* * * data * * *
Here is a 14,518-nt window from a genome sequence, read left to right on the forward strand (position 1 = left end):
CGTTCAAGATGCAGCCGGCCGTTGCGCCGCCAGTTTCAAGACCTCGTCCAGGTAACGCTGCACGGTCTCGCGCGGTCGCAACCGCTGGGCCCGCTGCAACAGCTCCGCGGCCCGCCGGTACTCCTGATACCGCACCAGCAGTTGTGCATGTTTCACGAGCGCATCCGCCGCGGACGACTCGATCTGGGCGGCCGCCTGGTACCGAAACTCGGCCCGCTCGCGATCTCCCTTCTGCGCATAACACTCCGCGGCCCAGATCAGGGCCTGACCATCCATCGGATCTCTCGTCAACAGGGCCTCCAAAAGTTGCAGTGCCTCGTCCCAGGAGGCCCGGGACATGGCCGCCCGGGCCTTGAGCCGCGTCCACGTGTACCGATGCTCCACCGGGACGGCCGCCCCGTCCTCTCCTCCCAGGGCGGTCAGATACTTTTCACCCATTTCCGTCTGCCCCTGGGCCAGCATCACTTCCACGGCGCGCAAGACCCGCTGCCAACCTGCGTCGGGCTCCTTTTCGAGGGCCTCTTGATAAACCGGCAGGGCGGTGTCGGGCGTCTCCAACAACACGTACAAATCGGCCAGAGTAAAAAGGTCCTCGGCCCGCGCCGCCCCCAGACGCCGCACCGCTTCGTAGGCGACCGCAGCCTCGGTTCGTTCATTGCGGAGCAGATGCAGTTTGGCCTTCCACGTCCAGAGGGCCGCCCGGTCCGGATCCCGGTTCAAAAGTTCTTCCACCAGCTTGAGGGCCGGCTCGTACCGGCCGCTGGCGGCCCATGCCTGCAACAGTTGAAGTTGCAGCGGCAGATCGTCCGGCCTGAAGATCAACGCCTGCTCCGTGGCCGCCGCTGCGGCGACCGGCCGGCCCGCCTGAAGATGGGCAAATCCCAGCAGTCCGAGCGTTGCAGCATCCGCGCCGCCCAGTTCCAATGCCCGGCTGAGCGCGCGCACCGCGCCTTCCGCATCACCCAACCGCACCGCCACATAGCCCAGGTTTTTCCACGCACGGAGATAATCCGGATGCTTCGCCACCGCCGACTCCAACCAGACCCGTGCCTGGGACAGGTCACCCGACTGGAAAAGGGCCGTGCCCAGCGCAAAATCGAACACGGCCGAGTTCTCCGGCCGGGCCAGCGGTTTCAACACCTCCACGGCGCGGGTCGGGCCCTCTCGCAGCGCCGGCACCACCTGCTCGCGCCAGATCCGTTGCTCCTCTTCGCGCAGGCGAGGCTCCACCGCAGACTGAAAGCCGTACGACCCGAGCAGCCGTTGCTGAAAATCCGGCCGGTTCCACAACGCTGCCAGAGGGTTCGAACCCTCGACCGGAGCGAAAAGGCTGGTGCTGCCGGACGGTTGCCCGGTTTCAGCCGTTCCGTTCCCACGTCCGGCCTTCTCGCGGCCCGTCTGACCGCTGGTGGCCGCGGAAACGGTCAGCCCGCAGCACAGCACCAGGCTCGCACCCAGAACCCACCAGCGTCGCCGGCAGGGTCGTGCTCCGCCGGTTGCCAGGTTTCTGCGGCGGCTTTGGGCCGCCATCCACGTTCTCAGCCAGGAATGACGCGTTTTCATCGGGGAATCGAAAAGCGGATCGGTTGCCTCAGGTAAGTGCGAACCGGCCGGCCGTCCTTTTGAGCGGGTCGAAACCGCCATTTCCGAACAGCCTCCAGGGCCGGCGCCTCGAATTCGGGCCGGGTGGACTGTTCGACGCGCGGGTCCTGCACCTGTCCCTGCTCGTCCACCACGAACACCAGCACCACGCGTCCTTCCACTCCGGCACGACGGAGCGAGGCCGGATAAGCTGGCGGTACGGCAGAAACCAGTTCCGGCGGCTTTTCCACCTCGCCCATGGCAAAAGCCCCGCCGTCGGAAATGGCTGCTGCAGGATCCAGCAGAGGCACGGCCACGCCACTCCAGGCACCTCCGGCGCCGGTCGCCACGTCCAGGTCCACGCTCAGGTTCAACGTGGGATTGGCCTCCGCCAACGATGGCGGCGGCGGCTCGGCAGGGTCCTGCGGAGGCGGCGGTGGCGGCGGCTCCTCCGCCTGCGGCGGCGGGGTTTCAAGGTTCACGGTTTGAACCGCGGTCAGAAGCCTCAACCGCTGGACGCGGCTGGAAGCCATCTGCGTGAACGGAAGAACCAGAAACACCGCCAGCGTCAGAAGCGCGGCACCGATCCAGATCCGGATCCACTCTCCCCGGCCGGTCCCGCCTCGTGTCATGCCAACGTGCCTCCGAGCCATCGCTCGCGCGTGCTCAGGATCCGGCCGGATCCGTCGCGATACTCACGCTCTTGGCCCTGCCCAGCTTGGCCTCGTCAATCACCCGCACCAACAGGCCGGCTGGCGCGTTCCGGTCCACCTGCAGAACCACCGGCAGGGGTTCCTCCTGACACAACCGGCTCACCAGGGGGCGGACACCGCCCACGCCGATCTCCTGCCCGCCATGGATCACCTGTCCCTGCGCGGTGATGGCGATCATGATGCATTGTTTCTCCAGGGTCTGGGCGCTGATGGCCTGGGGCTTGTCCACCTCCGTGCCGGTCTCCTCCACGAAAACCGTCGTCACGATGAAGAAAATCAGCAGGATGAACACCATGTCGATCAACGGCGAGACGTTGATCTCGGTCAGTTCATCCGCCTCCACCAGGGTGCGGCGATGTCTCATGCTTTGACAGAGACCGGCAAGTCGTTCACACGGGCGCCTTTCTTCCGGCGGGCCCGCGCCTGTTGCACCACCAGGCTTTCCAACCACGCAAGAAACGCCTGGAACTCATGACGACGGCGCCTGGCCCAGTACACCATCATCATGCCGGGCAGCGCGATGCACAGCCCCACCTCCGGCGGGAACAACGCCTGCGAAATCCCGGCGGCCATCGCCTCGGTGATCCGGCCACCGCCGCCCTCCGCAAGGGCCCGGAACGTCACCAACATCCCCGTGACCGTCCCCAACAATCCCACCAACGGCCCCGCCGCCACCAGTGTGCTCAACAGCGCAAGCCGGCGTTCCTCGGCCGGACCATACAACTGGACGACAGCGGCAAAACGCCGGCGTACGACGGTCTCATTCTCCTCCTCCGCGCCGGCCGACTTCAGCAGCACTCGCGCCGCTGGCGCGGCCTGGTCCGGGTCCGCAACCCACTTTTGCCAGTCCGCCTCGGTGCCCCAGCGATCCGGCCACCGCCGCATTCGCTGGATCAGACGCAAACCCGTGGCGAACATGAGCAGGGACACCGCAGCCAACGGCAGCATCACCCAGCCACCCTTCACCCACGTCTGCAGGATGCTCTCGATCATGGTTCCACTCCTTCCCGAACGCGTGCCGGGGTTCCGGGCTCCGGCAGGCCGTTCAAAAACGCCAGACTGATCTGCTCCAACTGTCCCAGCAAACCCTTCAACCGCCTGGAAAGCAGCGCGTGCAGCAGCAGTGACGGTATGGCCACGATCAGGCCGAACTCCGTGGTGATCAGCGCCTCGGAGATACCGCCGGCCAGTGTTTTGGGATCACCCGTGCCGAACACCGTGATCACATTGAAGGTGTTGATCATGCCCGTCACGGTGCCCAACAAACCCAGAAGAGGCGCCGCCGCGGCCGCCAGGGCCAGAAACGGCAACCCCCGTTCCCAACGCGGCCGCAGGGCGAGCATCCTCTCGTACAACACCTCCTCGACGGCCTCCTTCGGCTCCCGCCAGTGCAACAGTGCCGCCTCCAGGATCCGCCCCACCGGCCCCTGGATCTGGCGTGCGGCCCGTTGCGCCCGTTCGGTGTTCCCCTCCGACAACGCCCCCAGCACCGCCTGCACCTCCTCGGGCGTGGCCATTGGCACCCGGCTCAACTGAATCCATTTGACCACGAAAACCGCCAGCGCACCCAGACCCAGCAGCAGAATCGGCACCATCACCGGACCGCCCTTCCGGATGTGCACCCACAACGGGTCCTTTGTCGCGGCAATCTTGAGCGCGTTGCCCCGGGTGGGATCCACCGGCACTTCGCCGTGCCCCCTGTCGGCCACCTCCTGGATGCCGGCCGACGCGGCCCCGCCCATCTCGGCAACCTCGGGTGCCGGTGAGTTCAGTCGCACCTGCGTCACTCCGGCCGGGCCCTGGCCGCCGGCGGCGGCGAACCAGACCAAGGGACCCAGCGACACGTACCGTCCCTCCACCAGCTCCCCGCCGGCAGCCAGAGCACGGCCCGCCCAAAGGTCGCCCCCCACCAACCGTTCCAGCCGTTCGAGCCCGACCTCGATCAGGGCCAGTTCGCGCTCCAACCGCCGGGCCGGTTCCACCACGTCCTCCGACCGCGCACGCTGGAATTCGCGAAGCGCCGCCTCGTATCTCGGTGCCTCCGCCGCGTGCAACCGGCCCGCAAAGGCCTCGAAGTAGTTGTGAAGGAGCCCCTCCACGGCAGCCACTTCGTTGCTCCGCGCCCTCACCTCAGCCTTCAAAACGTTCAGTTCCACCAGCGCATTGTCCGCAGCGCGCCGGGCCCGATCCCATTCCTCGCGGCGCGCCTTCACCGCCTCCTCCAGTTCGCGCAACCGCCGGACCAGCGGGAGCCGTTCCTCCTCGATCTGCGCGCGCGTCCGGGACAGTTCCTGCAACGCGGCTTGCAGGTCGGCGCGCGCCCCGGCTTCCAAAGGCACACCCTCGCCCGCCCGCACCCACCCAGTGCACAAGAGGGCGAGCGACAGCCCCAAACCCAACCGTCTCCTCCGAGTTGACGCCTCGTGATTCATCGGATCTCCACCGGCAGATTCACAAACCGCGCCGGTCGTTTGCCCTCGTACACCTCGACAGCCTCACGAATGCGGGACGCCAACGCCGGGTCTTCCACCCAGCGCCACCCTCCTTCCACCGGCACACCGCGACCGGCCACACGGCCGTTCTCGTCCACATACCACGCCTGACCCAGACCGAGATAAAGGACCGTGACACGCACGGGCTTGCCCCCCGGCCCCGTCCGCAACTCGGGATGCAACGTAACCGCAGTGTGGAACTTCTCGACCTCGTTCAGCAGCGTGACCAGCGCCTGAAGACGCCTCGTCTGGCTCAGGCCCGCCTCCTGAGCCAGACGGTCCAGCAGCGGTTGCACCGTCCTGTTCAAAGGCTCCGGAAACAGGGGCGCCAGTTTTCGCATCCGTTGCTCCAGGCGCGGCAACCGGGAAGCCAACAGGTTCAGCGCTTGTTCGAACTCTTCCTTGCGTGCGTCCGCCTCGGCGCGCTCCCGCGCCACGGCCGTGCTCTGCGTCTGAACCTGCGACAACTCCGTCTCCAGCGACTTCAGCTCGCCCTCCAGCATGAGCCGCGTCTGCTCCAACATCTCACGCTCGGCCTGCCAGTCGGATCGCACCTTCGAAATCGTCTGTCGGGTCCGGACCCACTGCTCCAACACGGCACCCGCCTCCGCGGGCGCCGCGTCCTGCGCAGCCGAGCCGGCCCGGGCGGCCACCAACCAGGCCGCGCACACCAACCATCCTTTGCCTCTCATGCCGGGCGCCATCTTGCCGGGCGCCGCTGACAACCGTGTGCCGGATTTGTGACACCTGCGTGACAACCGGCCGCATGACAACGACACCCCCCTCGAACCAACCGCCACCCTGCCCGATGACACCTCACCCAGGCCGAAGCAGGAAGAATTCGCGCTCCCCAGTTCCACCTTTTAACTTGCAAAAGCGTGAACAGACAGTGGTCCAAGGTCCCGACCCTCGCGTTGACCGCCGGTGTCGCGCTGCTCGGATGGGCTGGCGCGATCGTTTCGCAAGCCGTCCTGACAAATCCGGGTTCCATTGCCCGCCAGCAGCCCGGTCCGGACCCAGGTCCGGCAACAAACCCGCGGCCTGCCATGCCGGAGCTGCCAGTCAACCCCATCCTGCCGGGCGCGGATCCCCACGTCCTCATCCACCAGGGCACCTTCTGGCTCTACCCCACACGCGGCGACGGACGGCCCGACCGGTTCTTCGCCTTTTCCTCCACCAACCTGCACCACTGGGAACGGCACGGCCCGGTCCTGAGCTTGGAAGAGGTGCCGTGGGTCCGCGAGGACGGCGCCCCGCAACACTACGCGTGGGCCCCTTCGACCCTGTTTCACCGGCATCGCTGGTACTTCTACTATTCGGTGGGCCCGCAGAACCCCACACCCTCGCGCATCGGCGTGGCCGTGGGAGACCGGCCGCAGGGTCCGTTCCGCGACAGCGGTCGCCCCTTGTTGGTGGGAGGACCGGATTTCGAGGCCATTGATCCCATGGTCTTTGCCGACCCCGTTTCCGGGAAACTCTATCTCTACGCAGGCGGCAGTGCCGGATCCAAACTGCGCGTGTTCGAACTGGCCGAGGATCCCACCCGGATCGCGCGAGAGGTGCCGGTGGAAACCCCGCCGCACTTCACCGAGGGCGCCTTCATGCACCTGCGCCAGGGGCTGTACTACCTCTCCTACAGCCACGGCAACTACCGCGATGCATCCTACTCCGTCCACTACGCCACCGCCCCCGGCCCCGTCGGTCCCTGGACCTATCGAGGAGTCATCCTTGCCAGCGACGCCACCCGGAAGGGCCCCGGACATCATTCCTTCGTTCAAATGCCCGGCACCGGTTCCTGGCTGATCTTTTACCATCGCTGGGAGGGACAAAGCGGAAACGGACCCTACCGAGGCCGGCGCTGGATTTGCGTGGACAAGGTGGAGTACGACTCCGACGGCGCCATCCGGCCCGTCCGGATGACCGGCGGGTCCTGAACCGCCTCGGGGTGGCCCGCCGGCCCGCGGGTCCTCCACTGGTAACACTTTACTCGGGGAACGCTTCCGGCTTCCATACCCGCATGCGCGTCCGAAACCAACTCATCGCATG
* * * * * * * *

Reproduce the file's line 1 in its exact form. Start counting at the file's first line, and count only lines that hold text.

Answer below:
Here is a 14,518-nt window from a genome sequence, read left to right on the forward strand (position 1 = left end):